The Civil War

HideShow resource information
  • Created by: Eiocha
  • Created on: 18-05-16 18:59

James I- Charles I

James I was described as a weak and ugly. He was ill mannred and only ever washed the tips of his fingers. He kept peeace, though was very biased and played favourites. He became King 24 March 1603 and died 27 March 1625. Before becoming King of England, he was James VI of Scotland.

Charles I:

He inherited debts, lack of power, the Ideology of the Divine Right of Kings- that the reigning monarch was chosen by God.
He married a French Catholic Princess: Henrietta Maria. He also ruled without Parliament for 12 years and collected shipping taxes without their approval when they wouldn't give him any money.

Many feared that he favoured Catholics and he was often compared to Elizabeth I. There had been a religion problem since Henry VII and to make it worse, Archbishop Laud tried to end Puritian ideas. He spent lots of money on paintings and raised shipping tax. Due to this, England had money issues.

1 of 7

21 causes that made Charles I lose power:

21 causes that made Charles I lose power:

  • In 1625, Charles went to war with Spain and lost.
  • In 1629, Charles locked MPs out of Parliament for 11 years.
  • In 1628, Charles went to war with France and lost.
  • Many in England feared that he favoured the Catholics
  • Charles firmly believed in the Divine Right of Kings and that it was his right to run the country as he wished.
  • Since Henry VII there had been probelms over religion and Charles culd not hope to keep everyone happy.
  • Charles spent a great deal of money on art.
  • In 1626, Parliament refused to raise money for Charles.
  • In 1640, Charles went to war with Scotland and lost. He had to pay the Scots to leave England.
  • Many feared his children were secretly being brought up as Catholics
  • There was general belief that Parlaiment should have more say in how the country should be run.
2 of 7

21 causes that made Charles I lose power: Continue

  • England had money issued. Charles should've set a better example for people in regards to spending.
  • Charles was arrogant and would not listen to the opinions of others.
  • Charles had too many favourites at court and only listened to their advice.
  • Charles forced his way into the House of Commons and tried but failed to arrest 5 MPs in January 1642
  • Charles decided to rule without Parliament when it would not give him the taxes he wanted.
  • Archbishop Laud tried to end Puritan ideas in the Church of England
  • Laud introduced a new prayer book to Scotland, and Scottish rebels attacked because they hated it so much.
  • Charles used fines and ship money to raise money without Parliament's agreement.
  • Charles called for his loyal supporters to join him in a war against Parliament.
  • People caompared him to the strong and just Elizabeth I.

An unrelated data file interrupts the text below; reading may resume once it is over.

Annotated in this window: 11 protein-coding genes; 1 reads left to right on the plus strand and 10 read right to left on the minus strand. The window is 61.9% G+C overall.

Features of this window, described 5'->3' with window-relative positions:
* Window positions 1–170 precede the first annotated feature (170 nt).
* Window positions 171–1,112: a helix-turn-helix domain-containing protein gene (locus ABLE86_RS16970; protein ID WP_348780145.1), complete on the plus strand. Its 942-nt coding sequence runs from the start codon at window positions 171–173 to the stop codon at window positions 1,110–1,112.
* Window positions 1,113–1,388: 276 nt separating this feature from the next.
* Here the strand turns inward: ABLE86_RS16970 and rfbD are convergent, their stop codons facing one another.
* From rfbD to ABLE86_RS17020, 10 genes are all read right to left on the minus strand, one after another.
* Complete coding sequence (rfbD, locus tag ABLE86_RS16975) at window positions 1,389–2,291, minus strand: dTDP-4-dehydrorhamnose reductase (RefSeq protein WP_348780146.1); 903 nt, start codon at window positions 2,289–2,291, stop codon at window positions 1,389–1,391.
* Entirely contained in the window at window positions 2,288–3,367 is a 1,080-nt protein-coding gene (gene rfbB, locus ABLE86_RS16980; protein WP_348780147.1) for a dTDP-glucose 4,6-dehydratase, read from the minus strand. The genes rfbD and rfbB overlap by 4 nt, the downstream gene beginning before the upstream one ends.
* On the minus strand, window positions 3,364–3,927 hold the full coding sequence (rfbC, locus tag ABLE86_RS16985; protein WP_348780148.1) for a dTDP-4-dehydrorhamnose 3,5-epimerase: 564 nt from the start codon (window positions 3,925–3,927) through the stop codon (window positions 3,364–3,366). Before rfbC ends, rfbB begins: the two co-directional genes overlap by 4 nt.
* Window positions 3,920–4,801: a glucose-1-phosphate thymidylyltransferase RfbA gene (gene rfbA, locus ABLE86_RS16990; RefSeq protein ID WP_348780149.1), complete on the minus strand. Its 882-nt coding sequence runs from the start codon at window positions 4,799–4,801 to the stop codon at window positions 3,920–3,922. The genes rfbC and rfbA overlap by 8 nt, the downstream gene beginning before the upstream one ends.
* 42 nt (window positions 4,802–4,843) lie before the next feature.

3 of 7

Other Triggers

The Grand Remonstrance- 1641- List of demands made by MPs. Some didn't want it to be printed.

Irish Rebellion -1641- Catholics protesting against Pritestant landlords. 20,000 said to be killed. rumours Charles was behind it.

Religious divisions- Laud's reforms were hated.

Army- Needed army to fight in Ireland. Charles was out of London, and Parliament wanted control

19 proposistions- set of demands by Parliament (eg. Parliament should elect ministers). This had gone too far.

It was now Royalists vs Parliamentarians

4 of 7


Battle of Marston Moor 1644:

The Parlaimentrians won. The Royalists were led by Prince Rupert. Oliver Cromwell won because he had the 'New Model Army' which was a very disiplined army

The Battle of Nasbey 1645:

The Parliamentrians won.
Edgehill, Warwickshire 23rd October 1642 Indecisive
Newbury, Berkshire 20th September 1643 Parliamentarians
Cropredy Bridge, Oxfordshire 29th June 1644 Royalists
Marston Moor, Yorkshire 2
nd July 1644 Parliamentarians
Newbury, Berkshire 27
th October 1644 Indecisive
Naseby, Northamptonshire 14
th June 1645 Parliamentarians
Langport, Somerset 10
th July 1645 

5 of 7

Why did Parliament win

May 1646- Charles surrendered to Parliament who took him prisoner and put him is Carisbrooke castle in the Isle of Wight

1648- For the last two years, Charles had been negotiating with Parliament to solve the situation but had secretly persuaded the Scots to invade. This started the second civil war.

6 of 7

The restoration

In 1660, Charles II was invited to be king again. He was given the same power as his father. He declared that all laws passed between 1649 and 1660 illegal. He argued with Parliament about mney and religion too. He had no legitimate heir. He opened theatres and alehouses. On his deathbed, it is said that he sent away all the Anglican preists around him and sent for a Catholic priest. he said he was truly a Catholic.

After his death, his brother, James II, suceeded him. He reigned for 3  years and was openly a Catholic. He lost the throne in what is called the Glorious Revolution.

After him: William and May of Orange from the Netherlands were invited. They got on well wit Parliament and monarchs after that started to become figure heads.

7 of 7


No comments have yet been made

Similar History resources:

See all History resources »See all The Civil War resources »